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Winds Create a “Shitshow” for Women’s Olympic Slopestyle Final

On Monday, adverse wind conditions took a toll on the female riders of the Olympic snowboard slopestyle final. The strong cross winds–which also canceled the event's qualifier–forced an hour delay for the final. This prompted many of the competitors to call for a reschedule, but Olympic organizers insisted on holding the event. As a result, the final competition was a  “Shitshow," as Dutch snowboarder Cheryl Maas so eloquently termed it to Yahoo Sports.

Per  Reuters, none of the riders were able to make two clean runs, and those who made the podium were forced to play it conservatively. The result was a watered down competition: Jamie Anderson’s 83.00 would have put her in sixth place at Sochi in 2014; on Monday it got her the gold.

In a television interview following the competition, Anderson herself didn't exactly sound elated.

“I’m not extremely proud of my run – back 5, cab 5, front 7 is pretty mellow," Anderson said. "That would barely get into finals in some events, but considering the conditions and everything, I feel pretty good.”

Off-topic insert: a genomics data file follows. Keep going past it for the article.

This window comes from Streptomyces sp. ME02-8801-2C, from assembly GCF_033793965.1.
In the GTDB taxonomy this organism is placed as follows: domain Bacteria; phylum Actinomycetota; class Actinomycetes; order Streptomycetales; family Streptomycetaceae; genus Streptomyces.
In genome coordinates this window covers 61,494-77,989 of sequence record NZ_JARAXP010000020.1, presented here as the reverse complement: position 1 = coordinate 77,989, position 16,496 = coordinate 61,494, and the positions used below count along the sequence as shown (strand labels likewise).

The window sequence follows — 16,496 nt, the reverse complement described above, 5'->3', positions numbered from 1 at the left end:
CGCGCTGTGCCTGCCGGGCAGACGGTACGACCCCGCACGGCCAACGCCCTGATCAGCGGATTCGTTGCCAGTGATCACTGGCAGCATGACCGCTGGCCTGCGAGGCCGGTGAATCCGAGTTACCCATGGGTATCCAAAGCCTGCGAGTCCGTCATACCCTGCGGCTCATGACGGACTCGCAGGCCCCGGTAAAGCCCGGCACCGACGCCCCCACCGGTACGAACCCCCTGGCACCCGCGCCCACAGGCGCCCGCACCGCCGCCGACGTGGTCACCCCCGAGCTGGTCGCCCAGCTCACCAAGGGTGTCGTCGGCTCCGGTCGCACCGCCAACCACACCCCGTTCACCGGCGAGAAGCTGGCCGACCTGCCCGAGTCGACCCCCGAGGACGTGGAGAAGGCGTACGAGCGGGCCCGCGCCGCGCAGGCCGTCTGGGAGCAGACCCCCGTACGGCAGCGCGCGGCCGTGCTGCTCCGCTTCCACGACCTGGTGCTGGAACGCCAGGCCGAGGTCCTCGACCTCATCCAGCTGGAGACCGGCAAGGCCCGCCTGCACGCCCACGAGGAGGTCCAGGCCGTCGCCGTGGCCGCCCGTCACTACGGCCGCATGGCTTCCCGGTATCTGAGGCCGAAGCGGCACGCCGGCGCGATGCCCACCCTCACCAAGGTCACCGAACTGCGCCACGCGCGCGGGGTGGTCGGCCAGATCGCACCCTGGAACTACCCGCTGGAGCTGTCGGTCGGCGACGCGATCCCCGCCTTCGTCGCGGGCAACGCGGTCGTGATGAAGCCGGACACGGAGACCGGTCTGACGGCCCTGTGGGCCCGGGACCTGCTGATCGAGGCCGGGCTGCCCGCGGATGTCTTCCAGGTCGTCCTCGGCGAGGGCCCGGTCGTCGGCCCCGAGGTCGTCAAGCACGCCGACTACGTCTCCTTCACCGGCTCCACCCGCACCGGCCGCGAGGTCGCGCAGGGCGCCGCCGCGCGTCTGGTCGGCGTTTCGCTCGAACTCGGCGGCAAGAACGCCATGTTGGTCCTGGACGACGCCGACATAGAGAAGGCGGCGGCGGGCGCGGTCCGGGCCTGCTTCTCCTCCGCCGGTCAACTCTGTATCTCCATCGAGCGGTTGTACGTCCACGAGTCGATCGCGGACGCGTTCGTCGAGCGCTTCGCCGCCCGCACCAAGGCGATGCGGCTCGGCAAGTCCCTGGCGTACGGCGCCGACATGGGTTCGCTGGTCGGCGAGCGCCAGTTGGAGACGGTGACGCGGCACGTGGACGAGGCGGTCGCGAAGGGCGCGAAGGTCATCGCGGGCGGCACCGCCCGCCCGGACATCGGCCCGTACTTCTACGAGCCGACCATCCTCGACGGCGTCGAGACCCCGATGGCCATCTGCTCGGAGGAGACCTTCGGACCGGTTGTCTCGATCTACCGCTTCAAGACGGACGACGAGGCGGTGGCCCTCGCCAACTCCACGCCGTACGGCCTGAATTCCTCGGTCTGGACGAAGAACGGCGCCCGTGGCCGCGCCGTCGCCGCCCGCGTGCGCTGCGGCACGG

Anna Gasser, who was favored to win the event, was vocal about her frustration regarding the International Ski Federation’s (FIS) decision to push ahead. 

“Yes, it should have been postponed," Gasser  said to Reuters. "We tried to speak to officials but the Olympics put us under pressure to do it today”

Considering that Giant Slalom was canceled due to the same inclement weather, she alongside many of the competitors questioned why slopestyle didn’t receive the same treatment.

“It’s a little funny that they can move the downhill five days and they pressure us into riding in these conditions,” Gasser stated.

Gasser, like many of the competitors, didn’t even make a run without falling. However, the FIS argued in a  statement of their defense that “the nature of outdoor sports also requires adapting to the elements,” and they wouldn’t have staged the event if conditions were unsafe.

 American Hailey Langland, who placed sixth, agreed with FIS’s decision to not cancel the event.

“We are snowboarders and should be able to deal with it," Langland  told Reuters. "The girls on the podium showed that and that is why they are up there.”

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